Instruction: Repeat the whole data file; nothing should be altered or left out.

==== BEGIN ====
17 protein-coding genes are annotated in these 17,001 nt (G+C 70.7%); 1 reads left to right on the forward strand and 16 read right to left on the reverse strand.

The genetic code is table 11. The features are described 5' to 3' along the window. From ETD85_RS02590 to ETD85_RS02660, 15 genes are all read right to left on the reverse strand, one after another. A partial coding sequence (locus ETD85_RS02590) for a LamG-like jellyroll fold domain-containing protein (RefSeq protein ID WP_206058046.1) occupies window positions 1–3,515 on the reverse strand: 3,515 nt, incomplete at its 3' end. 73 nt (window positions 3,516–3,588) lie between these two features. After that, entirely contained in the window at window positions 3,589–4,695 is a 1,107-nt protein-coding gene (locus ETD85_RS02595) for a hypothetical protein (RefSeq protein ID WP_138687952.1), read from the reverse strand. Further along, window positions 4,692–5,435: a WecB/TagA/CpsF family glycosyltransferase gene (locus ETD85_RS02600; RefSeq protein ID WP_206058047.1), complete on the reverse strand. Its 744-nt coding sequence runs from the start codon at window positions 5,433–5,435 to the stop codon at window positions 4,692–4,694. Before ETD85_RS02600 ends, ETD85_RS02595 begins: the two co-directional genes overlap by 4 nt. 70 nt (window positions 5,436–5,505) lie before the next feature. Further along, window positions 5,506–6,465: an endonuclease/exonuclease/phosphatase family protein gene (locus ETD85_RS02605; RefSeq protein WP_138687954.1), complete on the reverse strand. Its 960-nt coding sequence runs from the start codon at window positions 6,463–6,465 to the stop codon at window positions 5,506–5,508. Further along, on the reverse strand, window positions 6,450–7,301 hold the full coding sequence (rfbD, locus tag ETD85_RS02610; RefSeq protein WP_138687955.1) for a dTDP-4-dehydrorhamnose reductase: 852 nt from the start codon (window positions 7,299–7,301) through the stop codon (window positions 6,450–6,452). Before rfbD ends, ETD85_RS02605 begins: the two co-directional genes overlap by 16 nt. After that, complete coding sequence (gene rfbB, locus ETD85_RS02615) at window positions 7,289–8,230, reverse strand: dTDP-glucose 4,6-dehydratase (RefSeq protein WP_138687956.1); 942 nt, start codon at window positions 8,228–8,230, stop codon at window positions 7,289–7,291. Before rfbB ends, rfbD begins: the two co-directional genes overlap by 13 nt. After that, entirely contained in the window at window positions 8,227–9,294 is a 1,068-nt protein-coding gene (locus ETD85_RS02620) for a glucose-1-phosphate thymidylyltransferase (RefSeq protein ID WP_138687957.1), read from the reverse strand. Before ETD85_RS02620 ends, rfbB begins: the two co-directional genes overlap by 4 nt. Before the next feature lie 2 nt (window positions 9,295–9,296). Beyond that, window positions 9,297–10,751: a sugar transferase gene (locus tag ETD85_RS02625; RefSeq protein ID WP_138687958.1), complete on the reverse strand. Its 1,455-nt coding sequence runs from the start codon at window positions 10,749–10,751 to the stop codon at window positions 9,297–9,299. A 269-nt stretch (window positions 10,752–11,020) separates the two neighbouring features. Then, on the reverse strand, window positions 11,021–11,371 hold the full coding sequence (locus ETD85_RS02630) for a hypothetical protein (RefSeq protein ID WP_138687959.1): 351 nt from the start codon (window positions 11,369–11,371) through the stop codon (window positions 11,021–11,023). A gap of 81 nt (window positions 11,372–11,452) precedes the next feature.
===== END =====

17 protein-coding genes are annotated in these 17,001 nt (G+C 70.7%); 1 reads left to right on the forward strand and 16 read right to left on the reverse strand.

The genetic code is table 11. The features are described 5' to 3' along the window. From ETD85_RS02590 to ETD85_RS02660, 15 genes are all read right to left on the reverse strand, one after another. A partial coding sequence (locus ETD85_RS02590) for a LamG-like jellyroll fold domain-containing protein (RefSeq protein ID WP_206058046.1) occupies window positions 1–3,515 on the reverse strand: 3,515 nt, incomplete at its 3' end. 73 nt (window positions 3,516–3,588) lie between these two features. After that, entirely contained in the window at window positions 3,589–4,695 is a 1,107-nt protein-coding gene (locus ETD85_RS02595) for a hypothetical protein (RefSeq protein ID WP_138687952.1), read from the reverse strand. Further along, window positions 4,692–5,435: a WecB/TagA/CpsF family glycosyltransferase gene (locus ETD85_RS02600; RefSeq protein ID WP_206058047.1), complete on the reverse strand. Its 744-nt coding sequence runs from the start codon at window positions 5,433–5,435 to the stop codon at window positions 4,692–4,694. Before ETD85_RS02600 ends, ETD85_RS02595 begins: the two co-directional genes overlap by 4 nt. 70 nt (window positions 5,436–5,505) lie before the next feature. Further along, window positions 5,506–6,465: an endonuclease/exonuclease/phosphatase family protein gene (locus ETD85_RS02605; RefSeq protein WP_138687954.1), complete on the reverse strand. Its 960-nt coding sequence runs from the start codon at window positions 6,463–6,465 to the stop codon at window positions 5,506–5,508. Further along, on the reverse strand, window positions 6,450–7,301 hold the full coding sequence (rfbD, locus tag ETD85_RS02610; RefSeq protein WP_138687955.1) for a dTDP-4-dehydrorhamnose reductase: 852 nt from the start codon (window positions 7,299–7,301) through the stop codon (window positions 6,450–6,452). Before rfbD ends, ETD85_RS02605 begins: the two co-directional genes overlap by 16 nt. After that, complete coding sequence (gene rfbB, locus ETD85_RS02615) at window positions 7,289–8,230, reverse strand: dTDP-glucose 4,6-dehydratase (RefSeq protein WP_138687956.1); 942 nt, start codon at window positions 8,228–8,230, stop codon at window positions 7,289–7,291. Before rfbB ends, rfbD begins: the two co-directional genes overlap by 13 nt. After that, entirely contained in the window at window positions 8,227–9,294 is a 1,068-nt protein-coding gene (locus ETD85_RS02620) for a glucose-1-phosphate thymidylyltransferase (RefSeq protein ID WP_138687957.1), read from the reverse strand. Before ETD85_RS02620 ends, rfbB begins: the two co-directional genes overlap by 4 nt. Before the next feature lie 2 nt (window positions 9,295–9,296). Beyond that, window positions 9,297–10,751: a sugar transferase gene (locus tag ETD85_RS02625; RefSeq protein ID WP_138687958.1), complete on the reverse strand. Its 1,455-nt coding sequence runs from the start codon at window positions 10,749–10,751 to the stop codon at window positions 9,297–9,299. A 269-nt stretch (window positions 10,752–11,020) separates the two neighbouring features. Then, on the reverse strand, window positions 11,021–11,371 hold the full coding sequence (locus ETD85_RS02630) for a hypothetical protein (RefSeq protein ID WP_138687959.1): 351 nt from the start codon (window positions 11,369–11,371) through the stop codon (window positions 11,021–11,023). A gap of 81 nt (window positions 11,372–11,452) precedes the next feature.